Mark Howard grew up near one of the largest air force bases in the U.S. in Omaha, Nebraska. Many of his classmates were first generation immigrants, which exposed Mark to unique multicultural communities rarely found elsewhere in the relatively homogenous state. He decided to combine his wanderlust and passion for wildlife conservation by applying to the Peace Corps. When Mark discovered his placement would be in the Philippines, he bought some Tagalog language tapes and began to prepare for his assignment. Striving to uncover an authentic experience while living in the Philippines, Mark wanted to immerse himself in his surrounding as much as possible.
In the Philippines, Mark was assigned to the Palawan Conservation Corps, a Filipino-lead NGO teaching youth ages 10-24 about conservation who could not afford public school. Even free public school incurred expenses that challenged families financially, as they still had to cover transportation, uniform, and food costs for their children. At the Palawan Conservation Corps, Mark worked with a youth group to combat widespread illegal fishing and deforestation through a program that teaches youth smart harvesting and husbandry. By participating in the program, youth were eligible to acquire a GED. After Mark and his team designed the area’s first tree nursery, he asked the group organizers where they learned methods to teach youth about conservation. They replied, “EarthCorps.”
“We are building a global community”
EarthCorps, founded in 1993 by returning Peace Corps volunteers, centers its mission on “sustainability, diversity, integrity, and service.” EarthCorps partners with local communities around the world and teaches them how to fulfill their community’s needs for environmental restoration. The organization emphasizes the importance of inspiring local people in other countries to help their communities, and sees greater value in locals impacting their own people than in outsiders trying to impose change.
EarthCorps currently manages 12,000 volunteers a year, with a youth corps program for young adults 18 – 25 and a volunteer program for all ages. EarthCorps works with a number of environmental organizations that host about twenty-five international participants per year from all over the world as trainees. Partners pay EarthCorps to sponsor the trainee’s visa, health insurance, room, board and a monthly stipend. Partner organizations also typically provide training gear and local transportation. The trainee pays for 2/3 of airfare and half of US visa processing fees. Mark feels the experience should not be completely free because it allows participants to take ownership of their participation in EarthCorps, giving the program greater personal meaning. In addition, EarthCorps coordinates an extern program, linking volunteers to projects all over the US.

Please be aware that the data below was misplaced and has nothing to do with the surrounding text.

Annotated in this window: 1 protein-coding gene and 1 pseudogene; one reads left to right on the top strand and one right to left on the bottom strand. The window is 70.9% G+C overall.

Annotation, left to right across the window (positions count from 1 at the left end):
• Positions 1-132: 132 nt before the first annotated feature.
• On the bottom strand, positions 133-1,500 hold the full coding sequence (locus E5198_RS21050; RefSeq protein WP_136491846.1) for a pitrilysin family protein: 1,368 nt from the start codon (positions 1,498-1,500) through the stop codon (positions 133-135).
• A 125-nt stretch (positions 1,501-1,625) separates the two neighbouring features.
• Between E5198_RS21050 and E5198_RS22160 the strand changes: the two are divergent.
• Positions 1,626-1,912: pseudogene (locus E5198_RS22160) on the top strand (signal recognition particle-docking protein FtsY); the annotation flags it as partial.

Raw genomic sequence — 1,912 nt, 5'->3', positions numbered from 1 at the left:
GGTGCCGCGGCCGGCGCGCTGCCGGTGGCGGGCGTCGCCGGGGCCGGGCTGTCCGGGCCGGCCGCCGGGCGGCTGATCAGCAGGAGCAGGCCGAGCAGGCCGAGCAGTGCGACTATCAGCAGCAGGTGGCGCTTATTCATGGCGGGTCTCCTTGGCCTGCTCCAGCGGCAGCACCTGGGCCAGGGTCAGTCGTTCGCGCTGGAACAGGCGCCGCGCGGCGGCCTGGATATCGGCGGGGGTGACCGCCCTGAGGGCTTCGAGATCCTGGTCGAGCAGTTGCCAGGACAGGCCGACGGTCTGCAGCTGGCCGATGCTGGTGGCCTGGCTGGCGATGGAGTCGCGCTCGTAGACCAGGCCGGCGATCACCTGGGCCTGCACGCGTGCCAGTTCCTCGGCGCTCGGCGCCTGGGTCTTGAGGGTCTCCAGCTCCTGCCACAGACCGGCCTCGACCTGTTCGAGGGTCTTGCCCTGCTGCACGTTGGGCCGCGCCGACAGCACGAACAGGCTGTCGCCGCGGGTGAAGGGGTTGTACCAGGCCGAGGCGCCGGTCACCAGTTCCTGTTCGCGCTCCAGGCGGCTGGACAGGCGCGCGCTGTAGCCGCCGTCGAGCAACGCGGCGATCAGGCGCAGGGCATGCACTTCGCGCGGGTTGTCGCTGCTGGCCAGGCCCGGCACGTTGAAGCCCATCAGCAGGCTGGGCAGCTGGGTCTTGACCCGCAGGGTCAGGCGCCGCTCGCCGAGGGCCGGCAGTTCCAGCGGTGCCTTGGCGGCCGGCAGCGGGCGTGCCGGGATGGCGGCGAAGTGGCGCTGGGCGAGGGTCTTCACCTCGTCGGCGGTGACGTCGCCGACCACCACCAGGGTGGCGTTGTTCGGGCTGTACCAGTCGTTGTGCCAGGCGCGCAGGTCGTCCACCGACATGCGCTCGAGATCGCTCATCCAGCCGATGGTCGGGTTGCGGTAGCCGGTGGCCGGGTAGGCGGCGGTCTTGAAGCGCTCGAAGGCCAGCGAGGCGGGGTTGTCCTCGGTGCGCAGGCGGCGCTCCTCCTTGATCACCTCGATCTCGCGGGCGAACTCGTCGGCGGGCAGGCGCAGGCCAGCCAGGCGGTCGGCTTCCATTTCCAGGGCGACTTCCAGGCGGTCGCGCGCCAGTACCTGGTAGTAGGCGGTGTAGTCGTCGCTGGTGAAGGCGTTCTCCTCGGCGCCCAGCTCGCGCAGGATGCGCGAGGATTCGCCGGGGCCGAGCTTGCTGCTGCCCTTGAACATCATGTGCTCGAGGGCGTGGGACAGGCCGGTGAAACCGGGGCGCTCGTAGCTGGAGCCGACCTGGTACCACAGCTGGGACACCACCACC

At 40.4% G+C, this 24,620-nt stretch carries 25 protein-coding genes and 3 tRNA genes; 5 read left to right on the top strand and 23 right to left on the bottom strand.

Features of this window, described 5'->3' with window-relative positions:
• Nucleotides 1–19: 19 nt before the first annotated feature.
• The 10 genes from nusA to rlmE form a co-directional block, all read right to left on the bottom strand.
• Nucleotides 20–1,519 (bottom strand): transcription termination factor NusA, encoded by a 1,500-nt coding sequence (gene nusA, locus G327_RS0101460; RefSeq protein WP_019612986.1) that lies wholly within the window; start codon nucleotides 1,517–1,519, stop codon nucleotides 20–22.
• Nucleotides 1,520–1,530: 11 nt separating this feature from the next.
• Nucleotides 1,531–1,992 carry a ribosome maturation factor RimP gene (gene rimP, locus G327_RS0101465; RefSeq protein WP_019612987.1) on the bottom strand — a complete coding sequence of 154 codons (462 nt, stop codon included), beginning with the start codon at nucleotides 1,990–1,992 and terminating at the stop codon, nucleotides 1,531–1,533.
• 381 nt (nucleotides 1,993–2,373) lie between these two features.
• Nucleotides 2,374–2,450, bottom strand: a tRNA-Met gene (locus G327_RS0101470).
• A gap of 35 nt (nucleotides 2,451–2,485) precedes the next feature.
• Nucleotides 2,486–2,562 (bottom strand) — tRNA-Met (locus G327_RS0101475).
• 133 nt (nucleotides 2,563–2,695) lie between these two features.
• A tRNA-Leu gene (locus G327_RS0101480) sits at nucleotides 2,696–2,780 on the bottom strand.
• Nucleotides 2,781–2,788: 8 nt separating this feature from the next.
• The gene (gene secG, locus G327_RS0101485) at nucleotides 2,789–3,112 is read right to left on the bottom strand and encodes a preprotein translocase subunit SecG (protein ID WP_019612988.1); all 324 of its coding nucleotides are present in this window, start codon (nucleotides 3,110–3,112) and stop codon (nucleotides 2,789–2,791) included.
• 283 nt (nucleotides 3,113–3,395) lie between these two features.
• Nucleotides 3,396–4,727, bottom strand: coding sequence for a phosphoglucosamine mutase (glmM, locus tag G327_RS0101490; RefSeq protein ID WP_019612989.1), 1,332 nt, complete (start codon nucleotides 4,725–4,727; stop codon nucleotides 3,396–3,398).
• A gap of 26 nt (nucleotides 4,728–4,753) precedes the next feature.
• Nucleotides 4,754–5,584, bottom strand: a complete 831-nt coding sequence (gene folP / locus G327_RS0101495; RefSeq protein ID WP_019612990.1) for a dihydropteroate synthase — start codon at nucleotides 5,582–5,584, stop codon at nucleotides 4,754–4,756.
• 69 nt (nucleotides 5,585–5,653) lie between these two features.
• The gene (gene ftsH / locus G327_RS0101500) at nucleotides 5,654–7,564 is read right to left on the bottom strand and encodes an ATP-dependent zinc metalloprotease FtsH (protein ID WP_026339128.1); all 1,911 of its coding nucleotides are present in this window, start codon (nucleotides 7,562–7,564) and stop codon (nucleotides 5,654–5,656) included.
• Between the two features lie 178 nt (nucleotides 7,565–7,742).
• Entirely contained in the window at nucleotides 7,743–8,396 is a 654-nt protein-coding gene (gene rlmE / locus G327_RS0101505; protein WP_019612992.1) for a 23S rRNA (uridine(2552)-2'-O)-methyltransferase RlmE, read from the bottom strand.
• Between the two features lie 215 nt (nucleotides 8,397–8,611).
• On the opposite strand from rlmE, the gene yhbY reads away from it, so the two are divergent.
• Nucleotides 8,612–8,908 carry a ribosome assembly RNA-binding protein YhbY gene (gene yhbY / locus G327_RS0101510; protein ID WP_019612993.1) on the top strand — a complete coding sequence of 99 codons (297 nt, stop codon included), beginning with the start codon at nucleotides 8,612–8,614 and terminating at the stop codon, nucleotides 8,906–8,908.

“We need better outreach to youth”
When Mark first started at EarthCorps he noticed that it lacked a sound recruitment method. In Mark’s seven years at EarthCorps, he has seen the organization triple in size, and feels this is only the tip of the iceberg. Earthcorps’ youth corps program is highly competitive, with six out of 140 applicants recently selected. The competitive nature of the youth corps reflects the uniqueness of the program as well as the lack of other opportunities for youth seeking a conservation corps experience analogous to EarthCorps.
EarthCorps highly supports sharing resources and knowledge with other organizations doing international work. EarthCorps will be partnering with Global Visionaries to train their staff in environmental restoration methods for their conservation programs abroad. According to Mark, “The stronger the voice becomes, the more likely it will go viral and be lead by a shared vision.”